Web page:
Dalai Lama's Varanasi connection

by Aarti Aggarwal, TIMES NEWS NETWORK, June 1, 2006

VARANASI, India -- What do the Dalai Lama's ornate robes, kimkhabs used in Hollywood costumes, the rich brocades adorning Tibetan monastries in India and abroad and exquisite dragon fabrics available across Buddhist centres have in common? Varanansi. Amazing but true. The source of all this fabric is temple city of Benaras.

<< Handloom fabric for creating thankas

Badruddin Ansari is a dealer in Tibetan brocades and has the unique distinction of being the only dealer all over India supplying handloom fabric for thankas , the cloth used for dresses adorned during religious practices and also the fabric required for the thrones. "The clothes worn by Dalai Lama too are also supplied by us," he tells proudly.

He gets orders to create fabric with exact specifications right from the width, colours and motifs. A number of these designs come from the antiques in the Potala Palace at Lhasa in Tibet.

For instance, the thankas hung in the monasteries are eight to 10 feet long with the width ranging between 24 inches to 29 inches. Only three colours namely blue, red and yellow are used with intricate patterns.

The fabric used for throne has special squares of 29 inches by 29 inches with meenakari work. Here usage of five colours is allowed which includes green and white along with three common colours of thankas he added.

Though the maroon or saffron coloured cloth is normally worn by Buddhists, they also adorn themselves in specific clothes for their religious ceremonies.

Different kinds of patterns are weaved on fabrics to be used for this purpose. In fire dance, a special kind of dress with dragon work is worn. It is exported to European countries too.

In old times it was sent to China via Kalimpong (Sikkim) on mules, Badruddin remembers nostalgically.

How the tables have turned. Today even though China is producing Tibetan brocades, Dalai Lama and his followers do not like to wear clothes made in China because of political reasons.

Hence Badruddin is witnessing an increase in demand for the handloom fabric with zari work, known as kimkhabs. He already has 100 looms catering to the Tibetan requirements and now plans to expand even further.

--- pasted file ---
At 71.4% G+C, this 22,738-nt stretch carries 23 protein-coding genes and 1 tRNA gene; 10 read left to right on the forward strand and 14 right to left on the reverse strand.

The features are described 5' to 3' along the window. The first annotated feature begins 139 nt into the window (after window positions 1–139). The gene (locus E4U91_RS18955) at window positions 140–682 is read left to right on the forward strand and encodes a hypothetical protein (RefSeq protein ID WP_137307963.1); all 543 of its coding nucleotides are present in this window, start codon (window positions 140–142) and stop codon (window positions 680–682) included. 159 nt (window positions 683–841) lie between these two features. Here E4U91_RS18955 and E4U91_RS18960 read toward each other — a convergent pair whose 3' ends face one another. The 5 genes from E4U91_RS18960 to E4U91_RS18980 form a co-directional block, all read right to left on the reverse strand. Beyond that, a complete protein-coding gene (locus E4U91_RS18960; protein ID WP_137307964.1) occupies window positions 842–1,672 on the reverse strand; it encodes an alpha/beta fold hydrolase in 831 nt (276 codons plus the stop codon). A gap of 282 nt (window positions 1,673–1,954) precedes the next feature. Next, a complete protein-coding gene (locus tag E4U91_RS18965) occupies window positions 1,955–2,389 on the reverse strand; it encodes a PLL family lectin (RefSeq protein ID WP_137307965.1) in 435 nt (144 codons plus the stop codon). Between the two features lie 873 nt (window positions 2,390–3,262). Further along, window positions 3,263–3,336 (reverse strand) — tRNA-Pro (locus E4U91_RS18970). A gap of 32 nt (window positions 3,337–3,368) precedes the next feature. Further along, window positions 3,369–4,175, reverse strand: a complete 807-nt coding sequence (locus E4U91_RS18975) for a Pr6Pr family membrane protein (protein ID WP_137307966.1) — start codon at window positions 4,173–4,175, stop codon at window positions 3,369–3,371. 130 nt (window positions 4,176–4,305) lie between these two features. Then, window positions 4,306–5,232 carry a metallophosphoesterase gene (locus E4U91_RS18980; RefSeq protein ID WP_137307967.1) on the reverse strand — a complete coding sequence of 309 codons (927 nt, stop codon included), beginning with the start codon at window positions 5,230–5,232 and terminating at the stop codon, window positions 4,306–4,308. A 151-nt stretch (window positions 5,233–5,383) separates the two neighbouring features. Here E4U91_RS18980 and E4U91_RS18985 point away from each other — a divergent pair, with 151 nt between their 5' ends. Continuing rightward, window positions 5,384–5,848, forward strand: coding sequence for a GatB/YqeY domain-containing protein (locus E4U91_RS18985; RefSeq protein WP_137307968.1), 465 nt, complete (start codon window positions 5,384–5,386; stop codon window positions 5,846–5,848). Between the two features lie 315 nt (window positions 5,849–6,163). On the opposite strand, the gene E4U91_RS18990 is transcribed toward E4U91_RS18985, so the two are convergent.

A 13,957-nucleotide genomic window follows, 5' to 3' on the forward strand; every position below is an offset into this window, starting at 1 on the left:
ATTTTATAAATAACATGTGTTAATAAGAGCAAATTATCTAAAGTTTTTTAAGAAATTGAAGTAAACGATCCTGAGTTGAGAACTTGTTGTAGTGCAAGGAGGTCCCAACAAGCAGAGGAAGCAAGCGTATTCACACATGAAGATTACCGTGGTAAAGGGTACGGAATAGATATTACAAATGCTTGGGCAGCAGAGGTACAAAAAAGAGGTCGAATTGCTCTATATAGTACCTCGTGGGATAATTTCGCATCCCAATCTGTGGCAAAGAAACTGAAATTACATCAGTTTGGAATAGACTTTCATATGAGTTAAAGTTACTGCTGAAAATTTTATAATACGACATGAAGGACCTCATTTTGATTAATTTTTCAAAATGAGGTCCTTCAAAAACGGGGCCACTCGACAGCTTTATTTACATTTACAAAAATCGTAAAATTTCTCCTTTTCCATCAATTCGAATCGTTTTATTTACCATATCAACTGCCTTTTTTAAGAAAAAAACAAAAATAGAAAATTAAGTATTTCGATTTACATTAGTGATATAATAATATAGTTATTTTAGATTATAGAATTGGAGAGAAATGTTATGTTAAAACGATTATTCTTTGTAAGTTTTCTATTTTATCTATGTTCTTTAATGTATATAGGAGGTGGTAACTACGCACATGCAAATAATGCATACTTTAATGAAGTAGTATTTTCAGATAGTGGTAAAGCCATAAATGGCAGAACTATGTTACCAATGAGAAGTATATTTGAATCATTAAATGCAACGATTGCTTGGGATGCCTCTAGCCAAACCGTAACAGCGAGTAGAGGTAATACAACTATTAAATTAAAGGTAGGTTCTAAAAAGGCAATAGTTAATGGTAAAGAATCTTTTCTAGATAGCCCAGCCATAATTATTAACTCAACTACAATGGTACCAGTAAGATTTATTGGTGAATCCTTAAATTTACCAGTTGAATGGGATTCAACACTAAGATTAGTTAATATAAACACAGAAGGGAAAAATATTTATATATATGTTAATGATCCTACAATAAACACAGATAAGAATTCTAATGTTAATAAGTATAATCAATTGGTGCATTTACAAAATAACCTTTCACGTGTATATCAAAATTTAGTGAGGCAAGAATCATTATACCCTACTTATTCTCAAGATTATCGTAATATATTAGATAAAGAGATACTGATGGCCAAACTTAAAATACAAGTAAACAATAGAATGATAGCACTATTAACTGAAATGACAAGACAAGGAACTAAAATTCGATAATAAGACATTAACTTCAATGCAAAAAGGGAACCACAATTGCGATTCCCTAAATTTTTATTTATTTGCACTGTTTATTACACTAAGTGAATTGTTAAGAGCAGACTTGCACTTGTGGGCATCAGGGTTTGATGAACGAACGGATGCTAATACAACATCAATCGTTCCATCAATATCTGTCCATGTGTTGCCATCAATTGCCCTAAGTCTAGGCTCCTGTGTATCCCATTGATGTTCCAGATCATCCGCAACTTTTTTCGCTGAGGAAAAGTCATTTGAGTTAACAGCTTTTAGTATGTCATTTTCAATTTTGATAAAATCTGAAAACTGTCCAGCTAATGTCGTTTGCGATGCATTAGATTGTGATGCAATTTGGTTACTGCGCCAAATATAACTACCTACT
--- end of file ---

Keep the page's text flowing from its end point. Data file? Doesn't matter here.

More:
"We weave these fabrics with the ancestral art inherited through generations.

These brocades require extremely intricate work and depending on orders are even weaved in real gold. Only a few immensely talented craftsmen weave this kind of cloth. Hence we pay double wages as compared to a craftsman weaving a saree," he added.

A traditional family of weavers, their great grandfather was awarded by British government in 1886 for the supply of kimkhabs to Tibet and China during an exhibition at London.

Their family continued the production of Tibetan kimkhabs even during the turmoil in Tibet.

During these tumultuous times, Badruddin's father started the production of sarees along with their ancestral work.

History repeated itself exactly 100 years later when their family won the national award for sarees in the Year of Handloom, 1986. Tibetan brocades however remain their first priority.

A decade ago they exported their Tibetan brocade fabric for two Hollywood movies shot in Ethiopia. These included Seven Days In Tibet which dealt with Dalai Lama's exile to India and the second named Kundan which featured the religious practices of the Buddhists.

Recently, Badruddin participated in 17th Home Furnishing Fair at Japan and was amazed with the response in Japan to the Tibetan brocades. Japanese people touched the fabric created for the throne with extreme respect while paying obeisance to it.

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